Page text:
Tuesday, August 26, 2008

I Won the Day.

I raced the Santa Barbara Triathlon Long Course in 2005 for the first time. With a time of 3:49:04, I placed 3rd in my age group. I was in utter disbelief! I knew my times were decent, but amazed that they were enough to earn an age group award.

Last year's time doesn't really count for me because of the bike mechanical I had (though I did have a kick-ass run - prob due to the rest I had on the bike!).

Cut to 2008. It hasn't exactly been 'my' year. Race times have been alright, but I suppose I kept thinking I had something better in me. Like I was supposed to continue to dramatically improve somehow. I don't really know. I kept saying 2008 was the year of triathlon for me. But 2008 has been a year of change for me, to put it simply.

With Vineman over with, I decided to take a different approach to the Santa Barbara Triathlon. No expectations. No time goals. No fantasies of age group podium spots. I decided I simply didn't care. About any of it.

My real goal was to bring back that attitude from last year that no matter what happened, I would enjoy myself, I would give it my all and I could walk away knowing that I could be proud because I did my best. That if I did all of that, I would win the day regardless of the results.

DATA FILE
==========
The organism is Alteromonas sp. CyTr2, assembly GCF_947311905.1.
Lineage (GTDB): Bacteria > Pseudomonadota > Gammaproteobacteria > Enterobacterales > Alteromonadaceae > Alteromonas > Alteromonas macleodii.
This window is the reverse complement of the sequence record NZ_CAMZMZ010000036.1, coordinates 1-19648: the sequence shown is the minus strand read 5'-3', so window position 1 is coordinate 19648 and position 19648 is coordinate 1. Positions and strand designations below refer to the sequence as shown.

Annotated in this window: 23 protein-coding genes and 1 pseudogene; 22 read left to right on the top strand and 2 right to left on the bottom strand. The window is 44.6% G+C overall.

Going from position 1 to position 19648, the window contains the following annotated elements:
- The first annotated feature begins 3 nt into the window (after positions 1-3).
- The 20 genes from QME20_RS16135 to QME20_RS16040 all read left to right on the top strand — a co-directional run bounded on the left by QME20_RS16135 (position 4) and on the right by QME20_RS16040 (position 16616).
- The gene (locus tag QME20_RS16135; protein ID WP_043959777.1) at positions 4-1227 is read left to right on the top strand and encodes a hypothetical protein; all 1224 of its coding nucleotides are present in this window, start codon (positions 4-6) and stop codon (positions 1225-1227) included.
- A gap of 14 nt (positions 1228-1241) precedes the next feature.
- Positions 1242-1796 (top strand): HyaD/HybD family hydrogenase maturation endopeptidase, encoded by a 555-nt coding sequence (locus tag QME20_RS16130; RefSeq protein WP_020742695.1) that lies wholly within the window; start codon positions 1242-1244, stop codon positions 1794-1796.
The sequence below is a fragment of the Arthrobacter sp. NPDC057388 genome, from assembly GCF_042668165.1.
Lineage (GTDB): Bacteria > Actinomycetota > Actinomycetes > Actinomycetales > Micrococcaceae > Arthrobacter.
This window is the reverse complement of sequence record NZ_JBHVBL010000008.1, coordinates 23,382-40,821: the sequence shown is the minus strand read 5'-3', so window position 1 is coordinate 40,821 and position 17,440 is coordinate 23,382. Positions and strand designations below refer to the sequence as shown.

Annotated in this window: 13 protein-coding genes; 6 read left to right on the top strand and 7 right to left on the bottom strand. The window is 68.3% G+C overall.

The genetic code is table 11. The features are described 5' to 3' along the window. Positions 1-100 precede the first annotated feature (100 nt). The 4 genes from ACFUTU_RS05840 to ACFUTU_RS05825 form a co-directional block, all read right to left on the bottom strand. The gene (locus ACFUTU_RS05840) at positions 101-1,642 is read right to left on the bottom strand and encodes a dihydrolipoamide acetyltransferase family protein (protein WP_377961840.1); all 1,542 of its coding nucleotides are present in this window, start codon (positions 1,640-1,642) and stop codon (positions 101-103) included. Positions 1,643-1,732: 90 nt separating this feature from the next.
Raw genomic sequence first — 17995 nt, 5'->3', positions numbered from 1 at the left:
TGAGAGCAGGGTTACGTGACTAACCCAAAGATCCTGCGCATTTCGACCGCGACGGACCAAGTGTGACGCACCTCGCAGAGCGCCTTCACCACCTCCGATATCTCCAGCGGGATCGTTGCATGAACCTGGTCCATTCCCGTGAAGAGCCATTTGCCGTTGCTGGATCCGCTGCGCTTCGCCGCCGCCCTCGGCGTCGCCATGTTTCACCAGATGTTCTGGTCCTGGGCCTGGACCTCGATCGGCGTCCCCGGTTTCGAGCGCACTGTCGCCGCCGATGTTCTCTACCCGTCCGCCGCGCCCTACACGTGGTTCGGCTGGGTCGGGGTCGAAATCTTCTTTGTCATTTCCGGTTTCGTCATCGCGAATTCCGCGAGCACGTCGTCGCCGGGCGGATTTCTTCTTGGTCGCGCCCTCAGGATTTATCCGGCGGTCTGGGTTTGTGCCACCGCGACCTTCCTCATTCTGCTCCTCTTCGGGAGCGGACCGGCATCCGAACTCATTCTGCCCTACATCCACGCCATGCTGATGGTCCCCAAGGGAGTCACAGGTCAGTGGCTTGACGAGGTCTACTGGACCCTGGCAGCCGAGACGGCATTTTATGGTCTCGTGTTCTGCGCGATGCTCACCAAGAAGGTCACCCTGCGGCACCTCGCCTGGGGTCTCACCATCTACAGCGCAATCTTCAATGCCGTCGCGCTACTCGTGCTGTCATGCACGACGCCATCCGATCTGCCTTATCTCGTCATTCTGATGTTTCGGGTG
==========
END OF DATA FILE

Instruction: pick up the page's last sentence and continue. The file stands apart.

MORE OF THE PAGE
My breakdowns were this:

Swim: 28:24 (1 mile; 1:37 pace)
T1: 2:30
Bike: 1:46:43 (34 miles; 19.12 mph)
T2: 3:17 (um...there was a mandatory bathroom stop for me...let's just say the timing of this race didn't really seem to coincide well with my female cycle timing...GRRRR!)
Run: 1:24:58 (10 miles; 8:30 min/mile)

Overall time: 3:45:35

I bettered my time from 2 years ago by 3 minutes and 40 seconds...and I placed 17TH!!!!!!

Which goes to show...this race got WAAAY more competitive. I remember last year looking at the times and noticing that if I had done the same time as the year prior, I wouldn't have placed, either. But it wasn't quite as competitive as this year. The women who won my age group came in at 3:18, 3:23 and 3:24. Insane.

Instead of being disappointed, though, I was ecstatic. I had a fantastic race. The run was a bit slower than I'd hoped, but overall, I walked away thinking "I really did win my day. I REALLY DID have the best time at a race than I've had all year long. That was so awesome and I can't wait to do it again!"

So the race itself - how was it?
Pre-Race Tri Ladies:
Michelle, Mary Lou, Elise, Heather, Me